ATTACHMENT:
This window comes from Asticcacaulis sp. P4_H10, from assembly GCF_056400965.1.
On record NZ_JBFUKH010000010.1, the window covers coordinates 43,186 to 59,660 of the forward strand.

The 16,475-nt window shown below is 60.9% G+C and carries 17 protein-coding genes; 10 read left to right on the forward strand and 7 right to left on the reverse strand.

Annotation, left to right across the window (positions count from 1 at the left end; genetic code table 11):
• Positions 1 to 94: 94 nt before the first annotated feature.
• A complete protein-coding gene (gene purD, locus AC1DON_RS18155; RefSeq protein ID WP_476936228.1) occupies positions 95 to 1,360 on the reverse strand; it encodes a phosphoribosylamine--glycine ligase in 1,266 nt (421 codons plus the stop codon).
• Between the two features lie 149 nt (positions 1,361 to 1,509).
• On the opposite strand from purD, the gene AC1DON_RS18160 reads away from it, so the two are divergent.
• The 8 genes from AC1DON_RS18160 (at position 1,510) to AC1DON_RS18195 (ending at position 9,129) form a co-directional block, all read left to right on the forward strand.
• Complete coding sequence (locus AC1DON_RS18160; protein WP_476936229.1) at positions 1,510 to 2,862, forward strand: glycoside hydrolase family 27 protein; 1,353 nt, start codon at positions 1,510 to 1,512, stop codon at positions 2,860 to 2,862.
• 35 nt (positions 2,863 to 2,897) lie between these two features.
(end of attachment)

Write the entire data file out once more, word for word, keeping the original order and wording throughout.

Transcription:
This window comes from Asticcacaulis sp. P4_H10, from assembly GCF_056400965.1.
On record NZ_JBFUKH010000010.1, the window covers coordinates 43,186 to 59,660 of the forward strand.

The 16,475-nt window shown below is 60.9% G+C and carries 17 protein-coding genes; 10 read left to right on the forward strand and 7 right to left on the reverse strand.

Annotation, left to right across the window (positions count from 1 at the left end; genetic code table 11):
• Positions 1 to 94: 94 nt before the first annotated feature.
• A complete protein-coding gene (gene purD, locus AC1DON_RS18155; RefSeq protein ID WP_476936228.1) occupies positions 95 to 1,360 on the reverse strand; it encodes a phosphoribosylamine--glycine ligase in 1,266 nt (421 codons plus the stop codon).
• Between the two features lie 149 nt (positions 1,361 to 1,509).
• On the opposite strand from purD, the gene AC1DON_RS18160 reads away from it, so the two are divergent.
• The 8 genes from AC1DON_RS18160 (at position 1,510) to AC1DON_RS18195 (ending at position 9,129) form a co-directional block, all read left to right on the forward strand.
• Complete coding sequence (locus AC1DON_RS18160; protein WP_476936229.1) at positions 1,510 to 2,862, forward strand: glycoside hydrolase family 27 protein; 1,353 nt, start codon at positions 1,510 to 1,512, stop codon at positions 2,860 to 2,862.
• 35 nt (positions 2,863 to 2,897) lie between these two features.